After decades of work, an effective cytomegalovirus vaccine is on the horizon
Monoclonal antibodies reveal key vaccine structure
Cytomegalovirus infection before birth is a leading cause of sickness affecting children's development.
There are no approved vaccines to prevent this infection, which happens when a pregnant person is exposed to cytomegalovirus (CMV) and the virus passes through the placenta to the fetus. To better evaluate vaccine candidates for clinical trials, we need an "immune correlate of protection," a sign that helps us predict whether a vaccine will protect against CMV infection and disease. Such a sign was discovered through a study conducted under the leadership of Sallie R. Permar, a physician-scientist at the Duke University School of Medicine.
CMV infection in healthy children and adults is common and usually asymptomatic or has mild, flu or cold-like symptoms. CMV awareness is fairly poor. In 2011, the US Congress even passed a resolution naming June National CMV Awareness Month. This recognition aims to increase awareness of CMV exposure risks. Young children are a common source of CMV. So, there may be a greater risk of congenital CMV infection for people who have frequent contact with young children. This awareness helps reduce the spread of CMV and makes early treatment possible for those severely affected.
The primary objective of this study was to define the immune responses elicited by a CMV vaccine tested in two clinical trials, one with postpartum people and another with healthy adolescents. In this vaccine, a subunit of CMV, called glycoprotein B (gB), is combined with a novel adjuvant, MF59, a proprietary oil-in-water emulsion. Vaccinees were given either the gB/MF59 vaccine or placebo, then followed to assess any side effects experienced. Infants born to participants in one study were checked for CMV infection. Researchers sought to identify an association between those immune responses and the risk of CMV infection that could damage a fetal nervous system if the infection occurred during pregnancy. One aspect of the study that makes it unique is that it investigates the response of the most efficacious CMV vaccine tested at that time.
One hypothesis of this research was that antibodies in the blood of vaccinees should be correlated with vaccine efficacy. One challenge was that many antibodies generated in response to the vaccine being tested don't inhibit viral infection of cells, which is usually expected of antibodies that protect against a virus. Evidence has suggested non-neutralizing antibodies contribute to protection in other ways, but studies presenting that evidence lacked real statistical power. A key result of the study was the discovery that an antibody binding CMV gB on the surface of infected cells, but not free gB that's not associated with a cell, is associated with protection against CMV infection. This suggests that antibody binding to cell-associated gB is an immune correlate of vaccine efficacy.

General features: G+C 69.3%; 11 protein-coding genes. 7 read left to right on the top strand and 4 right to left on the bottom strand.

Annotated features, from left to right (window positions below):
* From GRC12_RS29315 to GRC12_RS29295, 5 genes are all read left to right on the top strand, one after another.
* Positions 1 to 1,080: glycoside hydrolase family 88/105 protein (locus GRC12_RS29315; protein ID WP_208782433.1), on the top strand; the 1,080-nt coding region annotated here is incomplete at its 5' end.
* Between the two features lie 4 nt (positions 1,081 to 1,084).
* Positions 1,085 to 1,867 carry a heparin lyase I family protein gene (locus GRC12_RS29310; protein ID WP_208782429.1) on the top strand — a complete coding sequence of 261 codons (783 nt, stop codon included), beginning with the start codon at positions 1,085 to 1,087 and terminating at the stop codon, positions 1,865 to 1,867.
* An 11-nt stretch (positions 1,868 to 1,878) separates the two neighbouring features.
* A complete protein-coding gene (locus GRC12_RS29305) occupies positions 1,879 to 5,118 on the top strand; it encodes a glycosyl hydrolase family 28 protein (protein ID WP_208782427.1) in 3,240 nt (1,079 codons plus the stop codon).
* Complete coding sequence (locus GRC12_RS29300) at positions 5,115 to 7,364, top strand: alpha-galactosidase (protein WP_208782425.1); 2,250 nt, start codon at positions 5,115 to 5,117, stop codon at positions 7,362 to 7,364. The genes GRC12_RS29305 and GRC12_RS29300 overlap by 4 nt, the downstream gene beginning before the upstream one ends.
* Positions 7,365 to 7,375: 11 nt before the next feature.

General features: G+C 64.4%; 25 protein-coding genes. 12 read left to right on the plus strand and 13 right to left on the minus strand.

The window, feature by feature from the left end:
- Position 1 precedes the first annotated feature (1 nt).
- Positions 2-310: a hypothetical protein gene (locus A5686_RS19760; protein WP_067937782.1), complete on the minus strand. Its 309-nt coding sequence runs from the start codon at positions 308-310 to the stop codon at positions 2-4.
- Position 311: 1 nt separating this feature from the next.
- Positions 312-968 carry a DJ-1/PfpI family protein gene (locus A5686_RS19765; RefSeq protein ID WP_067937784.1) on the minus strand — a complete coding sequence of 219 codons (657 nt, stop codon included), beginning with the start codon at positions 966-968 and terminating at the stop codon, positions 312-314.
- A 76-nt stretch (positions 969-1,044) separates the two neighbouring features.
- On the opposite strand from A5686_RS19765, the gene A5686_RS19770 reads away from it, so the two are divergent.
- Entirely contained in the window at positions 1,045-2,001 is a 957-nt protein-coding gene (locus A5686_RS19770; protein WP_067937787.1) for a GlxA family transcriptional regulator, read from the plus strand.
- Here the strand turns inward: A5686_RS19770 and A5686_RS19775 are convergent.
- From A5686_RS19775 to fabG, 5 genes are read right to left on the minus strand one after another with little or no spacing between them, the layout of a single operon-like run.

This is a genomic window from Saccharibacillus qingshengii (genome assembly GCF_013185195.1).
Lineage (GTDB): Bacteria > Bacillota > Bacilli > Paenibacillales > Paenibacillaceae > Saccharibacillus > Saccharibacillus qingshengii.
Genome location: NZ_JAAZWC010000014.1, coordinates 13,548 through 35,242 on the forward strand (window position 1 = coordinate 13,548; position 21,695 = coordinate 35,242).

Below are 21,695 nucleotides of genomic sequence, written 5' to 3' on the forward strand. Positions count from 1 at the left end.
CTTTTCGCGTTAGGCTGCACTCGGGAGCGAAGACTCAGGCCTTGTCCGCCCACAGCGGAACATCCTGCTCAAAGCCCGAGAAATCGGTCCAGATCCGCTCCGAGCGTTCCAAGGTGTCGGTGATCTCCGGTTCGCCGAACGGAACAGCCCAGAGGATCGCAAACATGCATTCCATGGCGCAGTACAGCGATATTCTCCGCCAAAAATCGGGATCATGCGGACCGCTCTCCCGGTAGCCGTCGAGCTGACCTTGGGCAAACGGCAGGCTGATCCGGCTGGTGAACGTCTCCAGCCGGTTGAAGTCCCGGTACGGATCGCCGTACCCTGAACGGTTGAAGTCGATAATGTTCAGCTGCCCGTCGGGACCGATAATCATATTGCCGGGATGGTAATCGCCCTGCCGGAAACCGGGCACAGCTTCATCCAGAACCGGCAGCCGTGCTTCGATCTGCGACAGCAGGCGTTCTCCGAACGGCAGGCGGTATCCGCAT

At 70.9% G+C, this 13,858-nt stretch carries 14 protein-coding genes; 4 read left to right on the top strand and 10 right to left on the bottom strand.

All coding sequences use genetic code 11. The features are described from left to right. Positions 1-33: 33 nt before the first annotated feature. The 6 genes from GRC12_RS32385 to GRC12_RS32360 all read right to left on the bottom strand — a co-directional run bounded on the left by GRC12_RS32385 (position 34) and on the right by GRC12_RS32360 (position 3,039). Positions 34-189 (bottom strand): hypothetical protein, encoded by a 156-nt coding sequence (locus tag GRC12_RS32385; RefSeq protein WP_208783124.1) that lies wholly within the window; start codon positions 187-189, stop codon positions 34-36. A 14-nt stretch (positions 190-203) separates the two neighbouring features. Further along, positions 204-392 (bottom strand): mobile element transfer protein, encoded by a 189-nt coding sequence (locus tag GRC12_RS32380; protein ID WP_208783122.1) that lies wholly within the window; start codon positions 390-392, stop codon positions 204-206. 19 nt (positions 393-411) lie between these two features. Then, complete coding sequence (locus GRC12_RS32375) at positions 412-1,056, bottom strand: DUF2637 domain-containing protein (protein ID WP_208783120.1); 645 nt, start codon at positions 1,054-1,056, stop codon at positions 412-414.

Results of the study are expected to advance the development of a CMV vaccine that could protect developing infants. A CMV vaccine would also spare transplant recipients the need for expensive, limited antiviral treatments, improving patient survival and procedure success rates.
An obvious next step would be further studies to investigate immune responses and immune correlates of other CMV vaccine antigens. Another step would be to investigate correlates of protection against secondary infection and re-activation since this study focused on primary infection. Studies to confirm that the antibody response described in this paper could serve as an endpoint for vaccine development and evaluation is a third obvious next step.
CMV infection is almost universal and generally mild. But it can have devastating effects when infection occurs during pregnancy. CMV vaccines are hard to develop in part because of participants must be followed for years to determine vaccine efficacy. Studies defining immune correlates of protection, such as this one, facilitate the evaluation of vaccine efficacy and thus accelerate vaccine development.
To scientists, this study is important because it includes results of phase 2 clinical trials of a CMV vaccine; work at the forefront of a research effort that has been a focus of researchers across the world for decades. Also, the study results are expected to have a positive impact because they support understanding of human interaction with CMV. The CMV DNA genome of 236 kilobases (kb), encodes dozens of proteins, making it one of the largest and most complex viruses known to infect humans. By contrast, the sizes of the RNA genomes of influenza A, SARS-CoV-2, and HIV-1 are about 14 kb, 30 kb, and 10 kb. The size and complexity of CMV support many functions that allow CMV to sustain its lifelong, mostly-asymptomatic infection of humans. They also contribute to difficulty preventing and treating the infection in those who are vulnerable to serious effects.
This paper builds on previous research that shows the development of CMV vaccines can be helped by the identification of immune correlates of protection, signs in the immune response of vaccinees that show they're protected. It also builds on research describing the structure of the CMV virus and its interaction with the human immune response.